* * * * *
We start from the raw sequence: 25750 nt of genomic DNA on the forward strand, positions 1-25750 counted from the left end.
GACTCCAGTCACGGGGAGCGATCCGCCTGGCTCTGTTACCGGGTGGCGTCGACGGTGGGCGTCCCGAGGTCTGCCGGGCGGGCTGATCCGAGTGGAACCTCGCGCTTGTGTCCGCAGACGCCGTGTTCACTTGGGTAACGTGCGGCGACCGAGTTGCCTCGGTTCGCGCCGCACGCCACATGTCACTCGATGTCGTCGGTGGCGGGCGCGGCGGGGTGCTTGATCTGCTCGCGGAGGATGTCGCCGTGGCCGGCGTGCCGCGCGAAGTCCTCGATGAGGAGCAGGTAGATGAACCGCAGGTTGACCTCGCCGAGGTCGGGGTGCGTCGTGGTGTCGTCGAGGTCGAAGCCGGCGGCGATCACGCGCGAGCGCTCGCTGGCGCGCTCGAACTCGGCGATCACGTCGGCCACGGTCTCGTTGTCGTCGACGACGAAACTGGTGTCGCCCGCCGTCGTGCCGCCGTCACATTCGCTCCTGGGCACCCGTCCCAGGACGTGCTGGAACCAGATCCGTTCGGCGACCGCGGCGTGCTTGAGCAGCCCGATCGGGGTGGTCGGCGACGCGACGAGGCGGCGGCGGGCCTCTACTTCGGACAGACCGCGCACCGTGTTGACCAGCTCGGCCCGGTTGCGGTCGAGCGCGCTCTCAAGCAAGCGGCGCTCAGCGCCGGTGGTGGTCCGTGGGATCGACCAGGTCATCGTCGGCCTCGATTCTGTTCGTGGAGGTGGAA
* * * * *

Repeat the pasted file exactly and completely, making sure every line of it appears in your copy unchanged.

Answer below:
We start from the raw sequence: 25750 nt of genomic DNA on the forward strand, positions 1-25750 counted from the left end.
GACTCCAGTCACGGGGAGCGATCCGCCTGGCTCTGTTACCGGGTGGCGTCGACGGTGGGCGTCCCGAGGTCTGCCGGGCGGGCTGATCCGAGTGGAACCTCGCGCTTGTGTCCGCAGACGCCGTGTTCACTTGGGTAACGTGCGGCGACCGAGTTGCCTCGGTTCGCGCCGCACGCCACATGTCACTCGATGTCGTCGGTGGCGGGCGCGGCGGGGTGCTTGATCTGCTCGCGGAGGATGTCGCCGTGGCCGGCGTGCCGCGCGAAGTCCTCGATGAGGAGCAGGTAGATGAACCGCAGGTTGACCTCGCCGAGGTCGGGGTGCGTCGTGGTGTCGTCGAGGTCGAAGCCGGCGGCGATCACGCGCGAGCGCTCGCTGGCGCGCTCGAACTCGGCGATCACGTCGGCCACGGTCTCGTTGTCGTCGACGACGAAACTGGTGTCGCCCGCCGTCGTGCCGCCGTCACATTCGCTCCTGGGCACCCGTCCCAGGACGTGCTGGAACCAGATCCGTTCGGCGACCGCGGCGTGCTTGAGCAGCCCGATCGGGGTGGTCGGCGACGCGACGAGGCGGCGGCGGGCCTCTACTTCGGACAGACCGCGCACCGTGTTGACCAGCTCGGCCCGGTTGCGGTCGAGCGCGCTCTCAAGCAAGCGGCGCTCAGCGCCGGTGGTGGTCCGTGGGATCGACCAGGTCATCGTCGGCCTCGATTCTGTTCGTGGAGGTGGAA